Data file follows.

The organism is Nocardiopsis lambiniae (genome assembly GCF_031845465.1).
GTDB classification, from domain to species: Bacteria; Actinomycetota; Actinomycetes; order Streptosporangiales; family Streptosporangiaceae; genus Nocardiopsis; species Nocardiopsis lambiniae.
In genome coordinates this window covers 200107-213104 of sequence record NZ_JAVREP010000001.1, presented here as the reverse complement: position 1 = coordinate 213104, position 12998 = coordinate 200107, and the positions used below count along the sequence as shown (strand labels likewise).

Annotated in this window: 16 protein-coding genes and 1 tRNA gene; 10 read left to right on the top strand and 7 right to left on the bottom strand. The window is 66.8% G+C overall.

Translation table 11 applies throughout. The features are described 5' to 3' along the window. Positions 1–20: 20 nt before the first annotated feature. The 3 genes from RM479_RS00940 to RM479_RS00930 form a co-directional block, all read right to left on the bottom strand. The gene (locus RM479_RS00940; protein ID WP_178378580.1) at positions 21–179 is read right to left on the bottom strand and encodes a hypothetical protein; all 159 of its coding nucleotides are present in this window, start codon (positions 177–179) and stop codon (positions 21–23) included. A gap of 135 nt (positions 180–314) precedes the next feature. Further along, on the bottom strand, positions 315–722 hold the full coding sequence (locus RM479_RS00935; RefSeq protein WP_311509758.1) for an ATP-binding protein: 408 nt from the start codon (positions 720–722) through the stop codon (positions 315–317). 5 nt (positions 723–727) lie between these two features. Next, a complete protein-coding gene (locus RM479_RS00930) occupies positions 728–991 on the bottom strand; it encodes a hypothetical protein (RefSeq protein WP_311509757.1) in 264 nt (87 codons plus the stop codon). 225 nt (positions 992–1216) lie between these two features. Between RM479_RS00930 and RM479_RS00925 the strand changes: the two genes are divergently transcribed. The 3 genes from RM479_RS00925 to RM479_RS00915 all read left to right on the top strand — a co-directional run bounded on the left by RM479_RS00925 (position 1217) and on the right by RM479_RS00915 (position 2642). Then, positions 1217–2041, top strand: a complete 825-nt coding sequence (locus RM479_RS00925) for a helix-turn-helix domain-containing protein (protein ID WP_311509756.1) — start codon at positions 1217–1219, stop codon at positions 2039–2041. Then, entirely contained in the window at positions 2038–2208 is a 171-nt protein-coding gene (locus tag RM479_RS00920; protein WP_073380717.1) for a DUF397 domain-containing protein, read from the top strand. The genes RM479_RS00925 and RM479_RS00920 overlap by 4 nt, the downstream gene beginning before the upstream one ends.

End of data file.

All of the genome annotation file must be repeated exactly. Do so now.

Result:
The organism is Nocardiopsis lambiniae (genome assembly GCF_031845465.1).
GTDB classification, from domain to species: Bacteria; Actinomycetota; Actinomycetes; order Streptosporangiales; family Streptosporangiaceae; genus Nocardiopsis; species Nocardiopsis lambiniae.
In genome coordinates this window covers 200107-213104 of sequence record NZ_JAVREP010000001.1, presented here as the reverse complement: position 1 = coordinate 213104, position 12998 = coordinate 200107, and the positions used below count along the sequence as shown (strand labels likewise).

Annotated in this window: 16 protein-coding genes and 1 tRNA gene; 10 read left to right on the top strand and 7 right to left on the bottom strand. The window is 66.8% G+C overall.

Translation table 11 applies throughout. The features are described 5' to 3' along the window. Positions 1–20: 20 nt before the first annotated feature. The 3 genes from RM479_RS00940 to RM479_RS00930 form a co-directional block, all read right to left on the bottom strand. The gene (locus RM479_RS00940; protein ID WP_178378580.1) at positions 21–179 is read right to left on the bottom strand and encodes a hypothetical protein; all 159 of its coding nucleotides are present in this window, start codon (positions 177–179) and stop codon (positions 21–23) included. A gap of 135 nt (positions 180–314) precedes the next feature. Further along, on the bottom strand, positions 315–722 hold the full coding sequence (locus RM479_RS00935; RefSeq protein WP_311509758.1) for an ATP-binding protein: 408 nt from the start codon (positions 720–722) through the stop codon (positions 315–317). 5 nt (positions 723–727) lie between these two features. Next, a complete protein-coding gene (locus RM479_RS00930) occupies positions 728–991 on the bottom strand; it encodes a hypothetical protein (RefSeq protein WP_311509757.1) in 264 nt (87 codons plus the stop codon). 225 nt (positions 992–1216) lie between these two features. Between RM479_RS00930 and RM479_RS00925 the strand changes: the two genes are divergently transcribed. The 3 genes from RM479_RS00925 to RM479_RS00915 all read left to right on the top strand — a co-directional run bounded on the left by RM479_RS00925 (position 1217) and on the right by RM479_RS00915 (position 2642). Then, positions 1217–2041, top strand: a complete 825-nt coding sequence (locus RM479_RS00925) for a helix-turn-helix domain-containing protein (protein ID WP_311509756.1) — start codon at positions 1217–1219, stop codon at positions 2039–2041. Then, entirely contained in the window at positions 2038–2208 is a 171-nt protein-coding gene (locus tag RM479_RS00920; protein WP_073380717.1) for a DUF397 domain-containing protein, read from the top strand. The genes RM479_RS00925 and RM479_RS00920 overlap by 4 nt, the downstream gene beginning before the upstream one ends.